Justin Faulk’s play since the Olympics has caused a lot of concern among Carolina fans and last night just added another chapter to that book. There were some parts to his game that I liked, but it’s clouded by the fact that he was on the ice for 10 Ottawa scoring chances during 5v5 play alone. Sometimes this will happen to a player purely by coincidence or bad luck, but that wasn’t the case with Faulk tonight, as he had a lot of trouble containing Ales Hemsky & Mika Zibanejad. That said, he took most of this damage early in the game and seemed to improve and look more poised as time went on. It was also really nice to see him jump into the play more and carry the puck through the neutral zone, as that is something he hasn’t done much of in the last couple of years.
With Faulk & Sekera having a tough night, the rest of the defense had to pick up the slack and I think they did a pretty good job at that. Ron Hainsey & John-Michael Liles bailed the Hurricanes out of a lot of tough situations in the first period and were very effective at halting the Senators offense when the play got moved into their end. Jay Harrison was also quietly effective as he appears to be ending the season on a decent note.
Senators Individual Scoring Chances
Senators On-Ice Scoring Chances
Best EV Forward: Mika Zibanejad +9
Worst EV Forwards: Kyle Turris, Chris Neil, Mark Stone & Clark Macarthur-3
Best EV Defenseman: Patrick Wiercioch +11
Worst EV Defenseman: Eric Gryba -5
Ottawa’s scoring chances are also very top-heavy with the Zibanejad line producing all but five of them. That line tore up the Hurricanes at even strength and could have easily had more than one goal by the end of the night. It’s funny that the one goal they did score came off a deflection, because they were creating many more dangerous chances throughout the game. Kyle Turris’ line also had a solid night in terms of possession, but most of their best looks ended up missing the net or blocked by the Hurricanes defense. Thus, they ended up with a poor game in terms of scoring chances but I thought they played better than what the numbers indicate here.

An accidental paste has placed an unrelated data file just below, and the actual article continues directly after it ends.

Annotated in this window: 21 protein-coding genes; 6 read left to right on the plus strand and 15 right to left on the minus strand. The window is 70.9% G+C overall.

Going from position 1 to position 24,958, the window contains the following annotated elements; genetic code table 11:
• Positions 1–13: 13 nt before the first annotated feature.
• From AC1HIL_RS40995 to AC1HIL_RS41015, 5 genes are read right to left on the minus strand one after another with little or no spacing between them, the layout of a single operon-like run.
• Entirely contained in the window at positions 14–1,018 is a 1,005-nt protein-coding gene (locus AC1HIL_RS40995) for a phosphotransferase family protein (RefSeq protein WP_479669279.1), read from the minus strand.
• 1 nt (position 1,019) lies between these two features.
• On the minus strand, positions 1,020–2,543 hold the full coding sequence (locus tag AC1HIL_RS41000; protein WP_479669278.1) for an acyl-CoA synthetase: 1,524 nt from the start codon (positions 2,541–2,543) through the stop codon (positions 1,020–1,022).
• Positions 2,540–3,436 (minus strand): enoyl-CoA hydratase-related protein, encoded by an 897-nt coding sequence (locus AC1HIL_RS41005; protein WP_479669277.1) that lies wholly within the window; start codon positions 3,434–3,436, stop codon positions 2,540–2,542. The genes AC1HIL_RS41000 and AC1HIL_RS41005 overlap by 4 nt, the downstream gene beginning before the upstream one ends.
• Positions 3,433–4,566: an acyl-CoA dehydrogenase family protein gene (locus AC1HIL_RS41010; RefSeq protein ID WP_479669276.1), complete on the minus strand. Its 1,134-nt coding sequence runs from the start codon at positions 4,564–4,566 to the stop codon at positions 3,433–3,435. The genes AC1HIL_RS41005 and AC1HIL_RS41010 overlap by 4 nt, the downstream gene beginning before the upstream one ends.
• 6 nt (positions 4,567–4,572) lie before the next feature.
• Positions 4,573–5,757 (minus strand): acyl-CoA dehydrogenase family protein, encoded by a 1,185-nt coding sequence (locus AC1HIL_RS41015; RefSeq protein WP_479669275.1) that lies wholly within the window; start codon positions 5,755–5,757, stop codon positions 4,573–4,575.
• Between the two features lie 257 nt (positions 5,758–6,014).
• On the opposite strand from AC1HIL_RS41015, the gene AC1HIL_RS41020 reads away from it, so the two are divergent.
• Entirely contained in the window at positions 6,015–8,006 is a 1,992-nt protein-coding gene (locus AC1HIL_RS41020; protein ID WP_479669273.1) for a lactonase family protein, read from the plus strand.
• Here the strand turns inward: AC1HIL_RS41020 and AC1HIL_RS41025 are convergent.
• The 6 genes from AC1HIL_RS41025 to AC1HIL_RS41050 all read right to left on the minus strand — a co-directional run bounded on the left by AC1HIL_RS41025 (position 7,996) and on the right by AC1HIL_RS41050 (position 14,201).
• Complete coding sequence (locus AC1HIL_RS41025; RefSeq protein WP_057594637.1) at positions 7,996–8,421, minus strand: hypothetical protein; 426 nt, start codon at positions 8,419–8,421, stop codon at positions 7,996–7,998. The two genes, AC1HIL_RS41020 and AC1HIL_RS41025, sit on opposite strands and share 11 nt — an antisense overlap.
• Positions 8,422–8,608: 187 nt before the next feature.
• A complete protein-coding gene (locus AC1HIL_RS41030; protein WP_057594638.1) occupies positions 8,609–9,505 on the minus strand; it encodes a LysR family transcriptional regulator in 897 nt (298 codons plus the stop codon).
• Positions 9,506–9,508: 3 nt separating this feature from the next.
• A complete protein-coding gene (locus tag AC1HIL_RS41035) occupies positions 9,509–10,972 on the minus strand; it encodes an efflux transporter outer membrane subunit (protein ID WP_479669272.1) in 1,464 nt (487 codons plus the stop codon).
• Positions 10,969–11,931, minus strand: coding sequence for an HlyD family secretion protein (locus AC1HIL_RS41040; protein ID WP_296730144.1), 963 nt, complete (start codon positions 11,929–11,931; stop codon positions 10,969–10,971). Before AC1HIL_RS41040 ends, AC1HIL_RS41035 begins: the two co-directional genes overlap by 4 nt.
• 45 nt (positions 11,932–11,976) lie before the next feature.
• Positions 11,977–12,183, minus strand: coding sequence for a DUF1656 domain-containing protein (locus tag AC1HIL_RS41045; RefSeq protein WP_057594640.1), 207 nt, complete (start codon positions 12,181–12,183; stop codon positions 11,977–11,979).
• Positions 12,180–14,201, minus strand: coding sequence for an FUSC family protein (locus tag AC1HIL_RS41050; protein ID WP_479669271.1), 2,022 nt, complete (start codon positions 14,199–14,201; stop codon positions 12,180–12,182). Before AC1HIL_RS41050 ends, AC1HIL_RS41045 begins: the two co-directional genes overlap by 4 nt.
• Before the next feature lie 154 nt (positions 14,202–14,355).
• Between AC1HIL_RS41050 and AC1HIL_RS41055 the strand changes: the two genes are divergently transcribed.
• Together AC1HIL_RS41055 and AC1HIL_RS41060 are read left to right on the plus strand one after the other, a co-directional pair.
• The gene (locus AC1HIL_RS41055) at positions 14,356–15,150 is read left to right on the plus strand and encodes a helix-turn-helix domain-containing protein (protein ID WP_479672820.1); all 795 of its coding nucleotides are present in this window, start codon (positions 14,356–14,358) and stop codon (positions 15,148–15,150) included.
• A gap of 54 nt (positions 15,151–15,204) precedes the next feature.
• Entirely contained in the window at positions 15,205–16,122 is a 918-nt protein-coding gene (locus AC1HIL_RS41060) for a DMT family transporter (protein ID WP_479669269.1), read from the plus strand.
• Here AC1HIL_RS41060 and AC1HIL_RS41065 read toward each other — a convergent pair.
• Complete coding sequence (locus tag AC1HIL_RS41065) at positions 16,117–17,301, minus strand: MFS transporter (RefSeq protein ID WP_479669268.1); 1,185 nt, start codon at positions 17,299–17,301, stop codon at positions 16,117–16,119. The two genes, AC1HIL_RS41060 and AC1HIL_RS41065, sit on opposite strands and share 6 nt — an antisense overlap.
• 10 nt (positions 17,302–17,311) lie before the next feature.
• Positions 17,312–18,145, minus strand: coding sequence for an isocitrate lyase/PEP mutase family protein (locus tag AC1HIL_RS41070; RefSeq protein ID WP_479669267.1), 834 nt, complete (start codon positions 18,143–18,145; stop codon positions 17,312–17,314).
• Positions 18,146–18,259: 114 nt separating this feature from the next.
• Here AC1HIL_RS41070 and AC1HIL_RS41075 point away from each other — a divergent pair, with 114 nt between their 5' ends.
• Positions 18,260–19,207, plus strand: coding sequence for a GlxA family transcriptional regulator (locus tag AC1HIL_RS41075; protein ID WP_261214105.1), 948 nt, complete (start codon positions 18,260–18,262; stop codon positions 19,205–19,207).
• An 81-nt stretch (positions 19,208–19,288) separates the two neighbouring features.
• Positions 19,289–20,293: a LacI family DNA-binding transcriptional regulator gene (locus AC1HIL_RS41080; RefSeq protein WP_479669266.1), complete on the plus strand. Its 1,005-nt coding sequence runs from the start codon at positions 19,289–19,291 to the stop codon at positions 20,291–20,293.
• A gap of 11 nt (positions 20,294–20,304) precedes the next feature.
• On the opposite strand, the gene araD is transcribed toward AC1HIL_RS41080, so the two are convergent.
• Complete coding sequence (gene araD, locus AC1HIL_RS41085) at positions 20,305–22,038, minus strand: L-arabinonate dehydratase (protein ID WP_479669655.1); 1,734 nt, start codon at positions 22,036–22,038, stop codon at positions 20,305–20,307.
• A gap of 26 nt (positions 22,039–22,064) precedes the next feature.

Usually, Erik Karlsson is the standout on the Ottawa defense, but the Hurricanes did a fairly decent job of keeping him under-wraps. They got their only goal by forcing him to turn the puck over on a breakout and he wasn’t as dynamic offensively as he usually is. Instead, the Wiercioch/Ceci pairing got to the Canes. They had as dominant of a night as you will see from a fifth & Sixth defenseman, as the puck never left the Carolina zone when they were on the ice. Amazing how depth can make up for your top players not having their best night, isn’t it?
Head-to-Head at Five-on-Five